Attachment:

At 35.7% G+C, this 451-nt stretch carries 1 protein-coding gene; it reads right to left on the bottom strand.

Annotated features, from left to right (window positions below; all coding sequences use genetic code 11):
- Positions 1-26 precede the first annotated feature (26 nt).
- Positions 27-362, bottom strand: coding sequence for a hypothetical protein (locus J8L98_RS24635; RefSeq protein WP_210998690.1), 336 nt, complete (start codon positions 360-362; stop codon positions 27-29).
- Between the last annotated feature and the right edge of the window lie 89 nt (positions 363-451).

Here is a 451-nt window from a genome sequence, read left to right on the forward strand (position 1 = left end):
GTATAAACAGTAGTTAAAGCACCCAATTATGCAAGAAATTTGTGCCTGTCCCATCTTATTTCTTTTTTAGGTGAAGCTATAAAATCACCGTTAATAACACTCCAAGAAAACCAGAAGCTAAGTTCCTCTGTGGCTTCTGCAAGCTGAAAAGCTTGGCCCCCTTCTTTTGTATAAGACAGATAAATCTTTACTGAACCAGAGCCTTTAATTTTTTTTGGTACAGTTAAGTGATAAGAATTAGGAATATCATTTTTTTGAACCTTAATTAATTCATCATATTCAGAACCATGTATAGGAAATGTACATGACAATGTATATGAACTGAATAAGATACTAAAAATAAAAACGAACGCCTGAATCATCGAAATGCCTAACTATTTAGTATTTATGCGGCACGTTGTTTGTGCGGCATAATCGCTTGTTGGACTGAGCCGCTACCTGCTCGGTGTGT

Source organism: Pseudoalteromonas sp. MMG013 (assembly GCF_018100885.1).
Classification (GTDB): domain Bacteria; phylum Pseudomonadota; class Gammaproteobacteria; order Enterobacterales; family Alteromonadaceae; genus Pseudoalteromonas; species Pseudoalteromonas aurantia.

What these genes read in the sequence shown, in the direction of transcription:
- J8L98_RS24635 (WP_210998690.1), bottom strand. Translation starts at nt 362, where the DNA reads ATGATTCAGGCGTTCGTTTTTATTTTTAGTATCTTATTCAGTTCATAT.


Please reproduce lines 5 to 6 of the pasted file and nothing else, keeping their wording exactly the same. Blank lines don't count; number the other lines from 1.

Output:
- Between the last annotated feature and the right edge of the window lie 89 nt (positions 363-451).

Here is a 451-nt window from a genome sequence, read left to right on the forward strand (position 1 = left end):